The GOP frontrunner continues his sweep to the nomination; the Democratic Vermont senator pulls off a Midwest upset but falls further behind in delegates
Donald Trump has swept the first states during Super Tuesday 2 — Michigan and Mississippi — further solidifying his frontrunner status for the GOP nomination, the Associated Press reported. Texas Sen. Ted Cruz pulled off a win in Idaho, reinforcing his claim to be the strongest contender to challenge Trump for the nomination.
Meanwhile, Vermont Sen. Bernie Sanders pulled a big upset in Michigan, winning by 50 percent to 48 percent. Despite the win, he fell even further behind in the delegate count since Hillary Clinton dominated the Mississippi Democratic primary, winning 83 percent of the vote.
The Great Lakes State represented the biggest prize of the night for Democrats, with 130 pledged delegates up for grabs. But even though the Vermont senator showed he’s still viable, both Democratic candidates will end up with similar amount of delegates in the state, as they’re awarded proportionally.
“I want to thank the people of Michigan,” Sanders told NBC News. “Tonight is a fantastic night.”
It was not such a Super Tuesday for Florida Sen. Marco Rubio, who gained zero delegates in the first two primaries of the night. While Ohio Gov. John Kasich had a respectable showing in Michigan, coming in third right behind Cruz.
Speaking to supporters in Cleveland, Ohio, which holds its primar next Tuesday, Clinton said she was proud of the campaign she and Sanders were running, adding that the differences between them “pale in comparison in what’s happening on the Republican side.”
Flanked by his brand-name retail products, including steaks, bottled water and wine, Trump vigorously defended his business ventures as he spoke to supporters in Jupiter, Florida, saying, “Every single person who has attacked me has gone down.”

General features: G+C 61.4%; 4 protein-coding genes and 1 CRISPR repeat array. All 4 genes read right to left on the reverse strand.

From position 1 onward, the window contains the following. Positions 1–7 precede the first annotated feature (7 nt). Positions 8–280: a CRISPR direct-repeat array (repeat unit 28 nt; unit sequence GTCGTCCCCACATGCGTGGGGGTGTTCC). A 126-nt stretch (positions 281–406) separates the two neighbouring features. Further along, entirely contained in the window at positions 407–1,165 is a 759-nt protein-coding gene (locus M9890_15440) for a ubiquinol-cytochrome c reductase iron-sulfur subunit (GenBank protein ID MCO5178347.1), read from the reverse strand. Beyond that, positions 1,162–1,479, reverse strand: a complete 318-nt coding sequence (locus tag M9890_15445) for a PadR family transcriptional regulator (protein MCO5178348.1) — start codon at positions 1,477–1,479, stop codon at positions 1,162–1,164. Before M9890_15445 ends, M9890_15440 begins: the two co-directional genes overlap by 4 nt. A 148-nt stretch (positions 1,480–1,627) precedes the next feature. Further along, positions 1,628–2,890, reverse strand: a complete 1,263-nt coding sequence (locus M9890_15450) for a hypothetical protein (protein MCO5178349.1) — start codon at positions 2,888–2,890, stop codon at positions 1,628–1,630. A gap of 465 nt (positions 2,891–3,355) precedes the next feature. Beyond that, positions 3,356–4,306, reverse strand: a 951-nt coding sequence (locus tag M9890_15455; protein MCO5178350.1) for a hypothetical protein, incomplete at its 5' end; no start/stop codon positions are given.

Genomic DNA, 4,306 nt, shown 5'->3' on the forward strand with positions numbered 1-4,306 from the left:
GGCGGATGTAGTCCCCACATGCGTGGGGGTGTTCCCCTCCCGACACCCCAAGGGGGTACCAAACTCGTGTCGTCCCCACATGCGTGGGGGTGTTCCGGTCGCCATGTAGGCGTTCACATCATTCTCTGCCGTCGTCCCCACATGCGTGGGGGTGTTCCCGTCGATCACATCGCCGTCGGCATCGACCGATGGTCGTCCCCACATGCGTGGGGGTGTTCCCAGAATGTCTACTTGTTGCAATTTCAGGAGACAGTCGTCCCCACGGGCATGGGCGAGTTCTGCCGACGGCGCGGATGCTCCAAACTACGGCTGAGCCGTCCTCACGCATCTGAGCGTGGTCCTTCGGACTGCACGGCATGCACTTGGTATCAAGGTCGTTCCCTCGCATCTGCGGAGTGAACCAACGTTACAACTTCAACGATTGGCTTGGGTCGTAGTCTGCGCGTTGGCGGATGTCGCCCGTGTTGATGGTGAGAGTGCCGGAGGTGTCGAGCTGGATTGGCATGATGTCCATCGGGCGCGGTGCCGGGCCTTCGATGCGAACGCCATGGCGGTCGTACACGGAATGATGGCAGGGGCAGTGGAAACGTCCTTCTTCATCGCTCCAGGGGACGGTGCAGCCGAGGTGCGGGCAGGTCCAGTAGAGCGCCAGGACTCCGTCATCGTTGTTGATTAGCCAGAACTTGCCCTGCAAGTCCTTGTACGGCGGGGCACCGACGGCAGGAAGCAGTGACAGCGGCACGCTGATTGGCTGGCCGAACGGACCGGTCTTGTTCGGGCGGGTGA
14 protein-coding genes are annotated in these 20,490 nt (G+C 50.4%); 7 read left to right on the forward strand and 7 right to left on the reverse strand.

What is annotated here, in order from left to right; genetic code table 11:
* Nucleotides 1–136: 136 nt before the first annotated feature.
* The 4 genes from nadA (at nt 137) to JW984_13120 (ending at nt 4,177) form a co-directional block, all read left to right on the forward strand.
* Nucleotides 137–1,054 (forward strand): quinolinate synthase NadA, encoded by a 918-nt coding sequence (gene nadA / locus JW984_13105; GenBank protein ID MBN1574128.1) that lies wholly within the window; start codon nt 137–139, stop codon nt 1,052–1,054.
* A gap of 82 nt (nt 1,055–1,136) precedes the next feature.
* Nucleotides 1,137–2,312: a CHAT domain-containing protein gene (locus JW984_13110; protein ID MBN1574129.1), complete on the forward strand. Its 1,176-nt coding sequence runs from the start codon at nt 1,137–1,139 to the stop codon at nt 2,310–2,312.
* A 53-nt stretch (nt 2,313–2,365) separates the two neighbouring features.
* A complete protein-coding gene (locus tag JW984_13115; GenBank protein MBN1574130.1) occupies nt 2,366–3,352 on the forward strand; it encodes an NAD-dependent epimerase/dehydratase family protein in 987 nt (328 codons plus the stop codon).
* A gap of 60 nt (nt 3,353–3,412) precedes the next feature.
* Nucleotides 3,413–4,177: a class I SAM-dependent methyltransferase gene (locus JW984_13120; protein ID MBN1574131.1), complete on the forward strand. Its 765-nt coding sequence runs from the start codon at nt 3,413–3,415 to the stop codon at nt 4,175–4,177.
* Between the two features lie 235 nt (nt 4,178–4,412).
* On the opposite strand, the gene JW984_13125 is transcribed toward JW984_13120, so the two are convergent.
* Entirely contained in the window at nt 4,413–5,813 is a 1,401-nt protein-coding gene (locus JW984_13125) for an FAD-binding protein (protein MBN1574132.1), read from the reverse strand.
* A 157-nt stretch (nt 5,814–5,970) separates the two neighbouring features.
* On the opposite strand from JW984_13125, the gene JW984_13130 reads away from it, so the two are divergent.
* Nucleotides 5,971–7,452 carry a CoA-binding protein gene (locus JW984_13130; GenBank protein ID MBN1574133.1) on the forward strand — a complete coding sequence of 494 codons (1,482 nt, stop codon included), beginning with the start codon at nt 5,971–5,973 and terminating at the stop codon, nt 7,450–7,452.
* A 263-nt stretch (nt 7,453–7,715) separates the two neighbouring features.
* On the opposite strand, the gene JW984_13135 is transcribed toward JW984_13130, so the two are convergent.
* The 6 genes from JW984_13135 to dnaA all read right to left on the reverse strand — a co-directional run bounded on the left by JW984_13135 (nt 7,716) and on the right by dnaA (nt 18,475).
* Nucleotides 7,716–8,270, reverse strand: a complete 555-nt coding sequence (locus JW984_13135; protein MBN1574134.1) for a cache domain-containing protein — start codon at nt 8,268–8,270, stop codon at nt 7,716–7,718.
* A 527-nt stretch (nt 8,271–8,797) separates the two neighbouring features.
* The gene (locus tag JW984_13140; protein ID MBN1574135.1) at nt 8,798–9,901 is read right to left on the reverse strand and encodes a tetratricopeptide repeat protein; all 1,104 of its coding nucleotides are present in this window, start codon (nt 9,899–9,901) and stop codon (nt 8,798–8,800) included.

The economy a top priority for voters heading to the polls in Michigan and Mississippi, according to early exit polls conducted for The Associated Press and television networks. At least 8 in 10 voters of both parties’ primary said they were worried about where the economy was headed.
Among Democrats, 8 in 10 voters in both states said the country’s economic system benefits the wealthy.
Welcome to Super Tuesday 2, where a ton of delegates were being handed out to the six remaining presidential candidates.
Republicans held primaries in Michigan, Idaho and Mississippi and caucuses in Hawaii with 150 delegates up for grabs. Fresh off a Fox News town hall, the Democrats had contests in Michigan and Mississippi with 166 delegates on the line.
Heading into Tuesday, Trump was leading the Republican field with 384 delegates, followed by Cruz with 300, Rubio with 151 and Kasich with 37. Among Democrats, Clinton had accumulated 1,134 delegates and Sanders 502, including superdelegates.
The polls close at 8 p.m. ET/ 5 PT in Mississippi, 9 ET/ 6 PT in Michigan, 11 ET/ 8 PT in Idaho and finally, the residents of Hawaii will start caucusing around 1 a.m. ET/ 10 p.m. PT.